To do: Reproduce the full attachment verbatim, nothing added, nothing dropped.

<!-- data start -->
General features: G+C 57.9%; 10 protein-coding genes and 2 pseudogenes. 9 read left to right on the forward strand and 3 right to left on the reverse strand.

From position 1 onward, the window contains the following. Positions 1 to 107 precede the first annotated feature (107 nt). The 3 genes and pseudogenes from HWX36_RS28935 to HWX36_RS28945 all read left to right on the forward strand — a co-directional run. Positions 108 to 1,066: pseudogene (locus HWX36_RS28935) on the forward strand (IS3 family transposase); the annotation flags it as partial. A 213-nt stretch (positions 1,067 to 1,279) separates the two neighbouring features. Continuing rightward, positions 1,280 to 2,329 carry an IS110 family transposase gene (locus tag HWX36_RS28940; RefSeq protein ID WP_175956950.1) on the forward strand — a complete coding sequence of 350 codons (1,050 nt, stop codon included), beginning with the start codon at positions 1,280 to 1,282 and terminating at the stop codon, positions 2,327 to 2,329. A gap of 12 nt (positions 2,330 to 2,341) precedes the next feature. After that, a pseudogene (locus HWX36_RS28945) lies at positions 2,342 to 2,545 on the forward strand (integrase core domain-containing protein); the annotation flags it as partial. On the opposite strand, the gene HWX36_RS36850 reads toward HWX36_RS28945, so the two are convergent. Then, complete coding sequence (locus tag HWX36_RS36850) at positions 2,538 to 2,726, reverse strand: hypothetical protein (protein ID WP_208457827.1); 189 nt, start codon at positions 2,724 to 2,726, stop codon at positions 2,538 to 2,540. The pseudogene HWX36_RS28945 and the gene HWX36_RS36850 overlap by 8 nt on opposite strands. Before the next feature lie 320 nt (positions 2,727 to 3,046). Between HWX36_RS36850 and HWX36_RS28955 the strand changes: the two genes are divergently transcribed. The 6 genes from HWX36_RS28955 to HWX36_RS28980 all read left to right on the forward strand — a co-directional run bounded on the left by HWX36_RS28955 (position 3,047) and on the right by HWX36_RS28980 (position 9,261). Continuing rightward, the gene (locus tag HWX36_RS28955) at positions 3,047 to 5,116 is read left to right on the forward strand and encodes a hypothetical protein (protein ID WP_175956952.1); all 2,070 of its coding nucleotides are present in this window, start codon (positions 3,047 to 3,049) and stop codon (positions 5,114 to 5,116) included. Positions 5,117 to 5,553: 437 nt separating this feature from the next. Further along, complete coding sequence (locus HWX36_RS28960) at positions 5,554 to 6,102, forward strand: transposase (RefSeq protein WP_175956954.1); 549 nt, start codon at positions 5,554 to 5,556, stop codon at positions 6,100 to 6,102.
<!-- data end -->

General features: G+C 57.9%; 10 protein-coding genes and 2 pseudogenes. 9 read left to right on the forward strand and 3 right to left on the reverse strand.

From position 1 onward, the window contains the following. Positions 1 to 107 precede the first annotated feature (107 nt). The 3 genes and pseudogenes from HWX36_RS28935 to HWX36_RS28945 all read left to right on the forward strand — a co-directional run. Positions 108 to 1,066: pseudogene (locus HWX36_RS28935) on the forward strand (IS3 family transposase); the annotation flags it as partial. A 213-nt stretch (positions 1,067 to 1,279) separates the two neighbouring features. Continuing rightward, positions 1,280 to 2,329 carry an IS110 family transposase gene (locus tag HWX36_RS28940; RefSeq protein ID WP_175956950.1) on the forward strand — a complete coding sequence of 350 codons (1,050 nt, stop codon included), beginning with the start codon at positions 1,280 to 1,282 and terminating at the stop codon, positions 2,327 to 2,329. A gap of 12 nt (positions 2,330 to 2,341) precedes the next feature. After that, a pseudogene (locus HWX36_RS28945) lies at positions 2,342 to 2,545 on the forward strand (integrase core domain-containing protein); the annotation flags it as partial. On the opposite strand, the gene HWX36_RS36850 reads toward HWX36_RS28945, so the two are convergent. Then, complete coding sequence (locus tag HWX36_RS36850) at positions 2,538 to 2,726, reverse strand: hypothetical protein (protein ID WP_208457827.1); 189 nt, start codon at positions 2,724 to 2,726, stop codon at positions 2,538 to 2,540. The pseudogene HWX36_RS28945 and the gene HWX36_RS36850 overlap by 8 nt on opposite strands. Before the next feature lie 320 nt (positions 2,727 to 3,046). Between HWX36_RS36850 and HWX36_RS28955 the strand changes: the two genes are divergently transcribed. The 6 genes from HWX36_RS28955 to HWX36_RS28980 all read left to right on the forward strand — a co-directional run bounded on the left by HWX36_RS28955 (position 3,047) and on the right by HWX36_RS28980 (position 9,261). Continuing rightward, the gene (locus tag HWX36_RS28955) at positions 3,047 to 5,116 is read left to right on the forward strand and encodes a hypothetical protein (protein ID WP_175956952.1); all 2,070 of its coding nucleotides are present in this window, start codon (positions 3,047 to 3,049) and stop codon (positions 5,114 to 5,116) included. Positions 5,117 to 5,553: 437 nt separating this feature from the next. Further along, complete coding sequence (locus HWX36_RS28960) at positions 5,554 to 6,102, forward strand: transposase (RefSeq protein WP_175956954.1); 549 nt, start codon at positions 5,554 to 5,556, stop codon at positions 6,100 to 6,102.